Tehran death ritual ends in pantomime

INSIDE IRAN The audience at Friday prayers had expected attacks on foreign powers, but matters at home were very much on Rafsanjani's mind
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The Independent Online
All night it had rained and thundered over Tehran. And when the Revolutionary Guards and soldiers trooped into Ferdosi Square with their tinny bands yesterday, the revolution looked as drab as the morning, with dripping trees and damp posters reminding Iranians yet again that they had won some of the battles in the war they lost. There was something dead about this final celebration to mark the 1982 liberation of Khorramshah.

Perhaps it was the half-hearted chanting, the sheer psychological tiredness involved in screaming repeatedly "Death to America" for 16 years. The failure of many of the militiamen and army officers even to raise their arms in the same tired old gesture of defiance seemed to be in near collusion with the very few spectators. "Death to America, Death to Israel ..." and then, when they caught sight of a BBC crew, "Death to England". This was pantomime.

They took their places on the forecourt of Tehran university, the military in their divisions - a mass of air force blue in the middle, a brown rash of Basij militia behind, companies of mullahs at the front, a few children among them with hands upturned in prayer among the cries of ''Allahu Akbar''.

Friday prayers took place in a setting that Shakespeare would have understood. The congregation sits below two raised levels. The first, on the left, is a kind of proscenium upon which the BBC and CNN and Iranian state television and Reuters place their cameras, attendant lords to assist in a familiar drama. For just to the right of the podium is a smaller stage set into the wall, a kind of royal box lit by lights in which appeared yesterday the turbanned figure of President Ali Akbar Hashemi Rafsanjani.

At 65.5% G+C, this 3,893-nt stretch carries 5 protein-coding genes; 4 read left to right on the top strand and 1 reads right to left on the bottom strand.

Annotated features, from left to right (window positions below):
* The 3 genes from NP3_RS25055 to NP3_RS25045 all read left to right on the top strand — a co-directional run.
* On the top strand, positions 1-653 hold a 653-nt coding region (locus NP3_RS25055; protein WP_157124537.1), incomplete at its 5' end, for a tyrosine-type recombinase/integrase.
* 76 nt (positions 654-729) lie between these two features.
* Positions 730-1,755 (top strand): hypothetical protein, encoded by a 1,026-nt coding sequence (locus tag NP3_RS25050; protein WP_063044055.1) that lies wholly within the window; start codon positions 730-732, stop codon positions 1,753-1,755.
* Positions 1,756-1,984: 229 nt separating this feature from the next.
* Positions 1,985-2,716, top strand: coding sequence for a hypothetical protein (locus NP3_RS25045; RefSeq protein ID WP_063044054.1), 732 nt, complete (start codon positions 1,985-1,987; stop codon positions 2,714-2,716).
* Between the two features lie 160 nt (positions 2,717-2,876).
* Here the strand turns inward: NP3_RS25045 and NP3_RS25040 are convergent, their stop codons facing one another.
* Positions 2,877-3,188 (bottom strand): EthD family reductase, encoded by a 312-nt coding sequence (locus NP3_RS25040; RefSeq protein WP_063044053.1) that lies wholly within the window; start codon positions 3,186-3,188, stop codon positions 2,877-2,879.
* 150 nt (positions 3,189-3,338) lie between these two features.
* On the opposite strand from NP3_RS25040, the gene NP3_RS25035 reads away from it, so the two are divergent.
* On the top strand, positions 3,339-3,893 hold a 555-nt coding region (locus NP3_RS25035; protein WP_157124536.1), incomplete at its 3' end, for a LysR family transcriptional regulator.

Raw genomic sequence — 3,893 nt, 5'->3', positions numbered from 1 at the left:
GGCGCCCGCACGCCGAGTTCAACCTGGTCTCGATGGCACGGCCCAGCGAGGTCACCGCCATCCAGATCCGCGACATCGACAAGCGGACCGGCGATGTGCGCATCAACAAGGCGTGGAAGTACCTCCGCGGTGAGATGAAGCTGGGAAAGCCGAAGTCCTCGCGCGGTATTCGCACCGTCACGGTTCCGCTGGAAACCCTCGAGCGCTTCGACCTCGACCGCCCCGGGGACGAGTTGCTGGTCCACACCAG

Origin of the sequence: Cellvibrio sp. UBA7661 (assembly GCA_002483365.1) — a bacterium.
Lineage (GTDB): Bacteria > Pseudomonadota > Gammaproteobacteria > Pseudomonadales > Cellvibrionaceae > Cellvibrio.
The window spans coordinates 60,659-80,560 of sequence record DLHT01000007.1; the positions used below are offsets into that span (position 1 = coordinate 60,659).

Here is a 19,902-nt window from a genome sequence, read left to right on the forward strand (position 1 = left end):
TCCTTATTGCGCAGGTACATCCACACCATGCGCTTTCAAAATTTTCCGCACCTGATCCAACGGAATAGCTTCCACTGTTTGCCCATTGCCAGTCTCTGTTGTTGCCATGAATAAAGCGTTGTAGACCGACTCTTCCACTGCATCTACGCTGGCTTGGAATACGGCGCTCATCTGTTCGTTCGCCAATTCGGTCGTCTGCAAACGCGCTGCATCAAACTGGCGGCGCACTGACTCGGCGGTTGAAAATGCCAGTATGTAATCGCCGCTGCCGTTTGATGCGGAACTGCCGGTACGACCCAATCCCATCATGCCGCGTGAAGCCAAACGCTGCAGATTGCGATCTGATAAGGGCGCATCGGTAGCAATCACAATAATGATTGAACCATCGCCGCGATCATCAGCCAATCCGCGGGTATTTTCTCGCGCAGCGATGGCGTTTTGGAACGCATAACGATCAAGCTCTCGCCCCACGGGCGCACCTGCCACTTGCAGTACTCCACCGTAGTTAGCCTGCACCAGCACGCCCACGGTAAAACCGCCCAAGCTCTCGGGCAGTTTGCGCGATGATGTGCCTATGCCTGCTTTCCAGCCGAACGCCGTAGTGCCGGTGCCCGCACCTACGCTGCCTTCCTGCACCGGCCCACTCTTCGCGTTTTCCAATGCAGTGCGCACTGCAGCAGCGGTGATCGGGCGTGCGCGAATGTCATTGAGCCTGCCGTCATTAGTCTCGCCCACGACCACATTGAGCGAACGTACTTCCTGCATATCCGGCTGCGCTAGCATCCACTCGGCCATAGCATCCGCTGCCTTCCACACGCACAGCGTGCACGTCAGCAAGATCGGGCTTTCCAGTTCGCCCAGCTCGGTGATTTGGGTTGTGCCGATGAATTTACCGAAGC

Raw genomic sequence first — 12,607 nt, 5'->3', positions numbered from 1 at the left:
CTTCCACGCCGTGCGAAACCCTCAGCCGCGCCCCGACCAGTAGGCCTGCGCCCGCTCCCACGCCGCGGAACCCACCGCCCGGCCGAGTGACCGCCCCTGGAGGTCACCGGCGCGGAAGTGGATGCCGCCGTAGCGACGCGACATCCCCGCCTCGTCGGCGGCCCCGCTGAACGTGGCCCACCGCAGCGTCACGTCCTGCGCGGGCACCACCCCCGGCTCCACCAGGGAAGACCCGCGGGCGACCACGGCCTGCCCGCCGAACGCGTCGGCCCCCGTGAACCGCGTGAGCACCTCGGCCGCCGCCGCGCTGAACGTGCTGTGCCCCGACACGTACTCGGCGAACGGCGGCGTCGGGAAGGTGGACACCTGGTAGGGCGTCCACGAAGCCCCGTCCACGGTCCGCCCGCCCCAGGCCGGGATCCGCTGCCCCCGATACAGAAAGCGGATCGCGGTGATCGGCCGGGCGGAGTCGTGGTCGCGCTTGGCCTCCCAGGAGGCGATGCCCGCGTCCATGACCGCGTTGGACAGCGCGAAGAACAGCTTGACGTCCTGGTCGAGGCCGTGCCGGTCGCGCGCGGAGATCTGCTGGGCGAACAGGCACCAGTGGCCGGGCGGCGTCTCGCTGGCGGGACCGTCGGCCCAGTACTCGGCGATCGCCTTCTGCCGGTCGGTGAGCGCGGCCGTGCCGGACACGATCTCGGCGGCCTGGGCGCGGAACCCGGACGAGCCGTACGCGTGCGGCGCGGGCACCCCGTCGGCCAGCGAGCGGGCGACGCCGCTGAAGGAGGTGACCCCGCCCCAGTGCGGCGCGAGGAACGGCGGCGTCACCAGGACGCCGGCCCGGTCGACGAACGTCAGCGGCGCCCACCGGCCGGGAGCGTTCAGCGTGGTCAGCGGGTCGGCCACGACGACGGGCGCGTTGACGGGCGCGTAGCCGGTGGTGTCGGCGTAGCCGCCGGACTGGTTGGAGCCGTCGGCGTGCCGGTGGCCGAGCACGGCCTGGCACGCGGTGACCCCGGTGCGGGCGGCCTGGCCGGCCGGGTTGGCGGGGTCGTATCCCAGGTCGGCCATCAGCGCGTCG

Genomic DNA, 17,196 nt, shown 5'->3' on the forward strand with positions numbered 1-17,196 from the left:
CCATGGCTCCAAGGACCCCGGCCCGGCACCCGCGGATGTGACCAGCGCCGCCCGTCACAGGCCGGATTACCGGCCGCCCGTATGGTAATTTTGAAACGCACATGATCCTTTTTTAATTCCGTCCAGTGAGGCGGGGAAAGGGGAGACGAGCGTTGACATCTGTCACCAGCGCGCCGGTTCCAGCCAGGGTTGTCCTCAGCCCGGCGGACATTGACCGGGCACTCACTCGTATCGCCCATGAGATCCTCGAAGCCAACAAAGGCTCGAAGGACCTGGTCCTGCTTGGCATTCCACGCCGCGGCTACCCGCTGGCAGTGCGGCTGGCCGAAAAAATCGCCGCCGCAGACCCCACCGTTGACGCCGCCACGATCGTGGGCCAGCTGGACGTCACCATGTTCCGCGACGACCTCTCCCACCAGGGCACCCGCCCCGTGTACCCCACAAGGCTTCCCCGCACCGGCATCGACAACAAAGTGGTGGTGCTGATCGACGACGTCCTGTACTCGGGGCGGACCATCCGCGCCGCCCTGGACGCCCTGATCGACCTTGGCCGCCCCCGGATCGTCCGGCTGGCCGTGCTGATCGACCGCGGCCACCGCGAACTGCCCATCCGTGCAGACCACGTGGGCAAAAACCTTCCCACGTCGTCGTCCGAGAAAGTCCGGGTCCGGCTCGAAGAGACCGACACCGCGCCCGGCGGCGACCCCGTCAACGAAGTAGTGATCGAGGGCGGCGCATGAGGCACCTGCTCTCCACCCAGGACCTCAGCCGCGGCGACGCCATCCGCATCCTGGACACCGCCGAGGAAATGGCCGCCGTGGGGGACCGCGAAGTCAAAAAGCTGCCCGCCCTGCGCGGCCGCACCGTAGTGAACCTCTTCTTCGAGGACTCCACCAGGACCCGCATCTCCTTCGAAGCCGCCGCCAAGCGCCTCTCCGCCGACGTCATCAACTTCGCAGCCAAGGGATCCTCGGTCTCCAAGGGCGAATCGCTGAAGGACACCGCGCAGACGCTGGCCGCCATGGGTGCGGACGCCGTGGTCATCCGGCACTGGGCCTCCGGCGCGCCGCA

The worshippers fell silent. What verbal javelins would be hurled today at the capital of "world arrogance", what threats uttered against "Zionism and all its works"? Mr Rafsanjani stood, sweating slightly under the camera lights. Many in the congregation were to be disappointed, for what he wanted to talk about was Iran's community progress, economic renewal and technological advance. He said that Iran's communications had improved dramatically - under the Shah, 800,000 telephones existed across the country; now there were 25 million lines.

What were the Revolutionary Guards thinking all this while? They had cried themselves hoarse for years, promising to humble the Great Satan of America. Yet here was Iran, allegedly facing an economic siege by the nation it had loathed for 16 years, and the response was a pat on the back for Iran Telecom. There were, it is true, a few obligatory references to Israel's continued occupation of the Palestinian West Bank, but these were delivered without emotion. And then Mr Rafsanjani came to the point. He must keep the Iranian riyal at 3,000 to the US dollar. In two years, this policy would bear fruit. In the meantime, businessmen would not be allowed to take advantage of Iran's $6bn in non-oil exports by using the black market. The black market - this, at least, was America's fault - would be broken. The new exchange rate would be kept until the end of the year. There was no doubt what has been dominating the president's mind this week.

Up on their own stage, the camera crews were growing restive; this was definitely not the reason they picked up their visas at Iranian embassies last week. They filmed the fidgeting soldiers and listened for the moment they were waiting for, the resumption of the half-hearted "Death to America" with which they could re-establish their medium's blind historical routine. Sure enough, they got their "Death to America", delivered with such lack of passion that some among the chanters smiled at the cameras.